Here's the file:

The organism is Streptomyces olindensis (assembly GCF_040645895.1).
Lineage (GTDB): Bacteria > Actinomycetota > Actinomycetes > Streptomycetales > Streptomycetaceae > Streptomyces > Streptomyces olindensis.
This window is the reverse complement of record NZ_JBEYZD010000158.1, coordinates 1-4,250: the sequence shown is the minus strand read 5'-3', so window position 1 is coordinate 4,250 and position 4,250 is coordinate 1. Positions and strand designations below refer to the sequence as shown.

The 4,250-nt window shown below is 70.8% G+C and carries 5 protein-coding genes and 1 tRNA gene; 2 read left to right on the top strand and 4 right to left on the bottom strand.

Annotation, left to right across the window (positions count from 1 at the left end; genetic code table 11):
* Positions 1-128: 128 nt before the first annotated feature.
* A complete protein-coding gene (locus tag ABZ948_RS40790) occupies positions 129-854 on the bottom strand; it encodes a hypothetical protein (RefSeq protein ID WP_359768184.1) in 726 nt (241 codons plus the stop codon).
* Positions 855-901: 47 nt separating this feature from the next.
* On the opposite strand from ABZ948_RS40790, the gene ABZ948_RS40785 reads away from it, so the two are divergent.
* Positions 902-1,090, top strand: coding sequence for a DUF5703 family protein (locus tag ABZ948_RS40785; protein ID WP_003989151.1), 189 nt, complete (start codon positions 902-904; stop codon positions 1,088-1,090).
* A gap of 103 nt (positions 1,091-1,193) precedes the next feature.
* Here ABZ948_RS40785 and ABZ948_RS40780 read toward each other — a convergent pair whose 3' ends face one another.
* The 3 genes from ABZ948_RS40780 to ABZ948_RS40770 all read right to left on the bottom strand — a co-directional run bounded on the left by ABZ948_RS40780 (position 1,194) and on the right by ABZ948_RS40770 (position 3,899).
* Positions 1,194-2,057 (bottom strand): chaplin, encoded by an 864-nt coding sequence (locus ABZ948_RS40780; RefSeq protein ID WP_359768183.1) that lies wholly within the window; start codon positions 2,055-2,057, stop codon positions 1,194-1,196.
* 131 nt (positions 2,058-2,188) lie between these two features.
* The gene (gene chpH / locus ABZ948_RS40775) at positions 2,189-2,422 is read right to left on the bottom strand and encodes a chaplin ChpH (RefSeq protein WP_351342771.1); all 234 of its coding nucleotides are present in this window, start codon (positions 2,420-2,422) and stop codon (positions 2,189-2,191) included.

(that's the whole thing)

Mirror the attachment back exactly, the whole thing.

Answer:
The organism is Streptomyces olindensis (assembly GCF_040645895.1).
Lineage (GTDB): Bacteria > Actinomycetota > Actinomycetes > Streptomycetales > Streptomycetaceae > Streptomyces > Streptomyces olindensis.
This window is the reverse complement of record NZ_JBEYZD010000158.1, coordinates 1-4,250: the sequence shown is the minus strand read 5'-3', so window position 1 is coordinate 4,250 and position 4,250 is coordinate 1. Positions and strand designations below refer to the sequence as shown.

The 4,250-nt window shown below is 70.8% G+C and carries 5 protein-coding genes and 1 tRNA gene; 2 read left to right on the top strand and 4 right to left on the bottom strand.

Annotation, left to right across the window (positions count from 1 at the left end; genetic code table 11):
* Positions 1-128: 128 nt before the first annotated feature.
* A complete protein-coding gene (locus tag ABZ948_RS40790) occupies positions 129-854 on the bottom strand; it encodes a hypothetical protein (RefSeq protein ID WP_359768184.1) in 726 nt (241 codons plus the stop codon).
* Positions 855-901: 47 nt separating this feature from the next.
* On the opposite strand from ABZ948_RS40790, the gene ABZ948_RS40785 reads away from it, so the two are divergent.
* Positions 902-1,090, top strand: coding sequence for a DUF5703 family protein (locus tag ABZ948_RS40785; protein ID WP_003989151.1), 189 nt, complete (start codon positions 902-904; stop codon positions 1,088-1,090).
* A gap of 103 nt (positions 1,091-1,193) precedes the next feature.
* Here ABZ948_RS40785 and ABZ948_RS40780 read toward each other — a convergent pair whose 3' ends face one another.
* The 3 genes from ABZ948_RS40780 to ABZ948_RS40770 all read right to left on the bottom strand — a co-directional run bounded on the left by ABZ948_RS40780 (position 1,194) and on the right by ABZ948_RS40770 (position 3,899).
* Positions 1,194-2,057 (bottom strand): chaplin, encoded by an 864-nt coding sequence (locus ABZ948_RS40780; RefSeq protein ID WP_359768183.1) that lies wholly within the window; start codon positions 2,055-2,057, stop codon positions 1,194-1,196.
* 131 nt (positions 2,058-2,188) lie between these two features.
* The gene (gene chpH / locus ABZ948_RS40775) at positions 2,189-2,422 is read right to left on the bottom strand and encodes a chaplin ChpH (RefSeq protein WP_351342771.1); all 234 of its coding nucleotides are present in this window, start codon (positions 2,420-2,422) and stop codon (positions 2,189-2,191) included.